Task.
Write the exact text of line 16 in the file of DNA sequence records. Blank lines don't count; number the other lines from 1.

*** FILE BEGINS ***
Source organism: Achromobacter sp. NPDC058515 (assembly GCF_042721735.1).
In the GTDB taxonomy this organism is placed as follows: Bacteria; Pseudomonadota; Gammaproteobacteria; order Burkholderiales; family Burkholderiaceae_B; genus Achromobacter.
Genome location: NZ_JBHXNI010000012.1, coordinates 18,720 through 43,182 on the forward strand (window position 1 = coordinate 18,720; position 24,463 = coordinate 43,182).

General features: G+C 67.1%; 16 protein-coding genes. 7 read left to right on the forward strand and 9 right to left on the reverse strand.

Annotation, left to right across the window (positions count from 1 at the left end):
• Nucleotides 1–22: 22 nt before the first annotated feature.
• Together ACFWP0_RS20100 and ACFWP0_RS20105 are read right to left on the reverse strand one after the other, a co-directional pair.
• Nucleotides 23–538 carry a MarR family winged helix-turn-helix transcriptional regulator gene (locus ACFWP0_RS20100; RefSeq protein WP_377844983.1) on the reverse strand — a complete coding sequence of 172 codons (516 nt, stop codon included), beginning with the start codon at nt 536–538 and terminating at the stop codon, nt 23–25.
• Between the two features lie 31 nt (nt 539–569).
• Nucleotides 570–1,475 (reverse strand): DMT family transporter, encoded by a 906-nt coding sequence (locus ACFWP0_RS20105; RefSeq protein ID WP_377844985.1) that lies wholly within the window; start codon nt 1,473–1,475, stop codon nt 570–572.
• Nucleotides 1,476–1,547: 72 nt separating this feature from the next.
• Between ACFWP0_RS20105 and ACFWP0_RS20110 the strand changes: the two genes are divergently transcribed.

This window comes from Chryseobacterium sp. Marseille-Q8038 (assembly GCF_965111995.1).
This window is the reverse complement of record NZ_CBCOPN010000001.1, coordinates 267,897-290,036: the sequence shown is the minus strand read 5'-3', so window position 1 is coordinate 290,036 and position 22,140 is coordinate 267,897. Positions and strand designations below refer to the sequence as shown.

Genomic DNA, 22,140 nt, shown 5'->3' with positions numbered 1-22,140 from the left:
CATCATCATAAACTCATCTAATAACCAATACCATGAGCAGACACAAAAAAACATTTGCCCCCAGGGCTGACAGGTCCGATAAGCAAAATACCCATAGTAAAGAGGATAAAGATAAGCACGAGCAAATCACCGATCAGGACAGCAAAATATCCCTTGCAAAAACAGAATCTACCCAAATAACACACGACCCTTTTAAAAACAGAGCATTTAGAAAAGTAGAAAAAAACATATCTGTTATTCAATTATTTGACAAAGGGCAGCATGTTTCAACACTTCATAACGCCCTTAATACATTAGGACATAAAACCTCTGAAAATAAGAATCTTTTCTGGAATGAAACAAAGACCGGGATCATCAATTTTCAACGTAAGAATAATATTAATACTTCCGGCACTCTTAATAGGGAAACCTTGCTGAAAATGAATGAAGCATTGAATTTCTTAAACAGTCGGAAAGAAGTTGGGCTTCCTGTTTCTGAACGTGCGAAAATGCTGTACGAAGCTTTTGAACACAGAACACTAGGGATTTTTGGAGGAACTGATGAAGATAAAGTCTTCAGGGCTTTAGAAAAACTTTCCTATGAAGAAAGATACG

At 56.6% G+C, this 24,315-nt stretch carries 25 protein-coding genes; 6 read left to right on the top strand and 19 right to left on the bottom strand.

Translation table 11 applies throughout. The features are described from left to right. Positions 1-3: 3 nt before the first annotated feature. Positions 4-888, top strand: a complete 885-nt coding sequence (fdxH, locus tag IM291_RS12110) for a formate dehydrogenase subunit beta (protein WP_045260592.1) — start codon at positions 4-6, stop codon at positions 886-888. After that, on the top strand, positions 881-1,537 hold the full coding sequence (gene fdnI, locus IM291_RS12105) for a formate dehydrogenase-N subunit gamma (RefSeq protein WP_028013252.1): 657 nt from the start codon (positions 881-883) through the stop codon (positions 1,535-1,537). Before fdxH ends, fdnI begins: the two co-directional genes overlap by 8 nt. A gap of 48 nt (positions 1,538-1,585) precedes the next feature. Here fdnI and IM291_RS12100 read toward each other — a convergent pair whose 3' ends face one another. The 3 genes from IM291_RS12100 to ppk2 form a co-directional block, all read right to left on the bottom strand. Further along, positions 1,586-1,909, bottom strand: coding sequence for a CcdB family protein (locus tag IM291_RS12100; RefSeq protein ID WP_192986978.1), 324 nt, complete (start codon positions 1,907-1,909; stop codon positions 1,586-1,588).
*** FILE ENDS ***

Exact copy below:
CATCATCATAAACTCATCTAATAACCAATACCATGAGCAGACACAAAAAAACATTTGCCCCCAGGGCTGACAGGTCCGATAAGCAAAATACCCATAGTAAAGAGGATAAAGATAAGCACGAGCAAATCACCGATCAGGACAGCAAAATATCCCTTGCAAAAACAGAATCTACCCAAATAACACACGACCCTTTTAAAAACAGAGCATTTAGAAAAGTAGAAAAAAACATATCTGTTATTCAATTATTTGACAAAGGGCAGCATGTTTCAACACTTCATAACGCCCTTAATACATTAGGACATAAAACCTCTGAAAATAAGAATCTTTTCTGGAATGAAACAAAGACCGGGATCATCAATTTTCAACGTAAGAATAATATTAATACTTCCGGCACTCTTAATAGGGAAACCTTGCTGAAAATGAATGAAGCATTGAATTTCTTAAACAGTCGGAAAGAAGTTGGGCTTCCTGTTTCTGAACGTGCGAAAATGCTGTACGAAGCTTTTGAACACAGAACACTAGGGATTTTTGGAGGAACTGATGAAGATAAAGTCTTCAGGGCTTTAGAAAAACTTTCCTATGAAGAAAGATACG